You can contract the disease by simply making contact with a surface that has also been in contact with an infected iguana, and then touching your eyes or an open wound.

Fortunately for most people, contracting Salmonella will, in the worst case scenario, result in diarrhea, fever, and stomach cramps.

However, Salmonella can be fatal for certain high-risk groups such as babies, the elderly, and people who have a weakened immune system or serious medical conditions.

Physically Attacking Humans & Pets

Iguanas not only look like dinosaurs, but they behave just like you’d imagine a dinosaur to behave. They are extremely aggressive, especially when cornered.

Adult iguanas can inflict serious bodily injuries with their razor sharp teeth and claws, easily tearing the skin and requiring stitches.

Additionally, iguanas use their muscular tails as whips, which can also result in lacerations and stitches. In my opinion, however, their most brutal form of defense involves the iguana latching onto its victim with its powerful jaws and rolling aggressively, similar to the notorious crocodile death roll.

If you happen to come across an iguana, play it safe and give it space. Also, don’t let your pets near wild iguanas.


Last but definitely not least, is the issue of iguanas defecating in places where feces is the last thing you want to see, kind of like pigeons and seagulls.

Even if an iguana is disease free, having to constantly clean poop can become a real hassle, and can also cost taxpayer money.

Florida’s Response To The Growing Iguana Crisis

Not surprisingly, Floridians have had enough. Legal measures have been initiated in order to reduce iguana populations and the problems that come with them.

Permit Required To Own A Pet Iguana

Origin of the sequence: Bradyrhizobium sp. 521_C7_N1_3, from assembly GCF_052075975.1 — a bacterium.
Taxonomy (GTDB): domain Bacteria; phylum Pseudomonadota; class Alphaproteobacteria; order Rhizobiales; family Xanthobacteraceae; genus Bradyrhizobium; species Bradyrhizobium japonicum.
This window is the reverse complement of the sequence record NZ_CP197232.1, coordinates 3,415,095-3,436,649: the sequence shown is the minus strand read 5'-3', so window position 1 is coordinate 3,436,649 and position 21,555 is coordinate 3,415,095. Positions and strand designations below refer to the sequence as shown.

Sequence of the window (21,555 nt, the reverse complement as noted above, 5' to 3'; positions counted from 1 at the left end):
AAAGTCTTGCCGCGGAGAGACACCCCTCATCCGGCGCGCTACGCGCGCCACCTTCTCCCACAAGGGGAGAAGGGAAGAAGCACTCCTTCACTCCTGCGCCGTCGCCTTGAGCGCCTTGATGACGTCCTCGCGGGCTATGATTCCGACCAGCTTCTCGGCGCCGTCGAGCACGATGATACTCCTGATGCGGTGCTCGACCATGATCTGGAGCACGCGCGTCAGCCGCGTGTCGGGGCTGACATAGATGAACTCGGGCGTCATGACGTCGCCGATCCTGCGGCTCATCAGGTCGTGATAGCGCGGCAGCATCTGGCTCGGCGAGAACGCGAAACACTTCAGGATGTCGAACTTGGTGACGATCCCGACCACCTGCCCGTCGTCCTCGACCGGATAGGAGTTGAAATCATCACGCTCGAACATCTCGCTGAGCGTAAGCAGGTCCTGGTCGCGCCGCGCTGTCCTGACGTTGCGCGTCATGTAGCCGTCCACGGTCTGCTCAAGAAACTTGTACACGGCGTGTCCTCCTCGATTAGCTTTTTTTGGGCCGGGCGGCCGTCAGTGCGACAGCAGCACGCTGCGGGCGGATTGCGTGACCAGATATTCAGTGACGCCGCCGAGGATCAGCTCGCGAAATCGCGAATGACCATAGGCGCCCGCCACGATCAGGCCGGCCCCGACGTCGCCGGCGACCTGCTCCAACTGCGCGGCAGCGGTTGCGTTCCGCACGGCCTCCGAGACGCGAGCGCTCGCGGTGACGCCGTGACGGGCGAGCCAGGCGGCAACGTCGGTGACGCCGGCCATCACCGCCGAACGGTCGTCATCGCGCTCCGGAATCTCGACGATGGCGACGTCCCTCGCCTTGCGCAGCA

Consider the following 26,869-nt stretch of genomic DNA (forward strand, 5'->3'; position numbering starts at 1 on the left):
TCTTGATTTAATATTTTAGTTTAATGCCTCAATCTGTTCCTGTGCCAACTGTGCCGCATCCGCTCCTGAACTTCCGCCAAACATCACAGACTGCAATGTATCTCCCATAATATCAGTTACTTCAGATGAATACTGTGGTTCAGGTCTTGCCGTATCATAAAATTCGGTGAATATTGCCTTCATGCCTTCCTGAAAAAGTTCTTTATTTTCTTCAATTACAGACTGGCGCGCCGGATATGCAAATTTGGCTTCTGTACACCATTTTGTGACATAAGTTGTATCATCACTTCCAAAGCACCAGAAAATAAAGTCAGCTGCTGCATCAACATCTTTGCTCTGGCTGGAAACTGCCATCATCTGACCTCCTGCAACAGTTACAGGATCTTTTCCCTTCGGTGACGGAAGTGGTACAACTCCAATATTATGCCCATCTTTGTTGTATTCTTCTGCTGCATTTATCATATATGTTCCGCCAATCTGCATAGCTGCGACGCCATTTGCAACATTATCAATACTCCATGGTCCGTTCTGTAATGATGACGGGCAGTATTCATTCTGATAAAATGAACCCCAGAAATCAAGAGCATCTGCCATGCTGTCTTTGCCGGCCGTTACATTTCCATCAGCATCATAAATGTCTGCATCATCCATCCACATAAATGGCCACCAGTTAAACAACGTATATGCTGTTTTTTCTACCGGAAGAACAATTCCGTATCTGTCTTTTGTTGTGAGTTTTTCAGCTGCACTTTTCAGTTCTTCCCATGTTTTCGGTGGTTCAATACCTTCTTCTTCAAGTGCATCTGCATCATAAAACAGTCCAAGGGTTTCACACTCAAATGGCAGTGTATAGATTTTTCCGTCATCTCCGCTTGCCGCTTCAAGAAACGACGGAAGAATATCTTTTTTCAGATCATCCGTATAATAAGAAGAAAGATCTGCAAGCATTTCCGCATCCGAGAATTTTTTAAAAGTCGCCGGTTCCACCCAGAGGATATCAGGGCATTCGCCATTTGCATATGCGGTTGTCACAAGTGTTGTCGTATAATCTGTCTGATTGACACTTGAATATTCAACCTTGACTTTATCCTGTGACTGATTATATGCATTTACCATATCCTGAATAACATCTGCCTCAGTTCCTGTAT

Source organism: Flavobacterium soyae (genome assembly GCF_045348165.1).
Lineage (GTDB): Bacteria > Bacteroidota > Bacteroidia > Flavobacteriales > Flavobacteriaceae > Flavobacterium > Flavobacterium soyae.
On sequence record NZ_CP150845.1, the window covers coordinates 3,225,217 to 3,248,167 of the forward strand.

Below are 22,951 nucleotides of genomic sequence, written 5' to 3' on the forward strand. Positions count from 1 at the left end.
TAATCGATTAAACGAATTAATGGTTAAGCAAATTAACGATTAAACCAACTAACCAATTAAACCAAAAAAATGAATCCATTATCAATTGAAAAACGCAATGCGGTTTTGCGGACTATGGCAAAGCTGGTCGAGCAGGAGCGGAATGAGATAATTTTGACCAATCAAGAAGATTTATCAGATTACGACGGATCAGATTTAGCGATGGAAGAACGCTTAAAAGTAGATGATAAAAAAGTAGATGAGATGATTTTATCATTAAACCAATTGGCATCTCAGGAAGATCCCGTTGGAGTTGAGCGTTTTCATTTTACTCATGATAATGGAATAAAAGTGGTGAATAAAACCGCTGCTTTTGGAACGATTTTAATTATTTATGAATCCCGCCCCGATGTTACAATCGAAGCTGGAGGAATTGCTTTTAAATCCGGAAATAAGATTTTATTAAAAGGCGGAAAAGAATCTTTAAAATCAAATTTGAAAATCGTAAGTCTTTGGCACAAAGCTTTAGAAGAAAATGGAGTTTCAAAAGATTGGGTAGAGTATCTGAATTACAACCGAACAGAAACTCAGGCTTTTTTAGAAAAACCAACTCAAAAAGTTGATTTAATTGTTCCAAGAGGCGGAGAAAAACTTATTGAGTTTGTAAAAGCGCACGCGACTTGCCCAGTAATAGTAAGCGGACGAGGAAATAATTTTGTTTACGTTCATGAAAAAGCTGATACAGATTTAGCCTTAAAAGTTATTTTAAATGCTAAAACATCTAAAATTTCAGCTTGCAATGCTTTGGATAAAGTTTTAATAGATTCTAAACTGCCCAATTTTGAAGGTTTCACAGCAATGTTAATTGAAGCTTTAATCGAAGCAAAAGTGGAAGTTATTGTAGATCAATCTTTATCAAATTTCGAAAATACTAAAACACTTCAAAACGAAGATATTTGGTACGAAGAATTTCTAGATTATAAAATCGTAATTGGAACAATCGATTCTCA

Thinking about taking your pet iguana to go live in Florida? Think again.

The Florida Fish & Wildlife Conservation Commission requires a special permit from all Floridians who possessed a pet iguana or tegu prior to April 29, 2021. The permit, which must be renewed annually, allows these pet owners to keep their pets until they die.

Like the rest of the public, however, permit holders are not allowed to possess a new iguana or tegu once their pet dies.

Releasing Iguanas In Florida Is Illegal

One of the primary reasons for the growing population (and problem) of iguanas is due to pet owners releasing releasing them in the outdoors.

Therefore, Florida has passed a law stating that individuals who are caught releasing iguanas in the state can face up to one year in prison or a fine of $1000.

Removal Programs

In addition to requiring permits and outlawing the release of iguanas in the state, the FWCC’s Exotic Pet Amnesty Program joined the cause by working with individual iguana owners.

The program removes exotic pets including green iguanas from the illegal or legal possession of pet owners without asking questions or criminalizing the individual, and therefore, reducing the number of iguanas released in the state.

Property Owners Can Kill Iguanas

The FWCC grants property owners the right to kill iguanas on their property and any private property for which they have received the owner’s consent.

Humanely killing iguanas (death by pellet gun, stabbing the brain, or decapitation) is the only condition. Like all non-native species in Florida, iguanas are only protected by anti-cruelty law.

Iguana Hunters

Want to get paid to hunt? Then maybe you should move to Florida.

According to Fox 13, the city of Miami Beach paid each iguana hunter a handsome wage of $50,000 in 2021, and one city commissioner proposed increasing it to $200,000.

The state of Florida does not directly hire iguana hunters, but many private companies paying up to $22 per hour do.

In South Florida, iguanas can be hunted yearlong without a permit or hunting license in 32 public lands.


Phillip is the proud founder of Scaly Pets, a website dedicated to educating reptile pet owners. As a former owner of various reptiles, Phillip not only brings well researched topics to the table, but also years of personal experience. Now, he's sharing his passion with the rest of the world.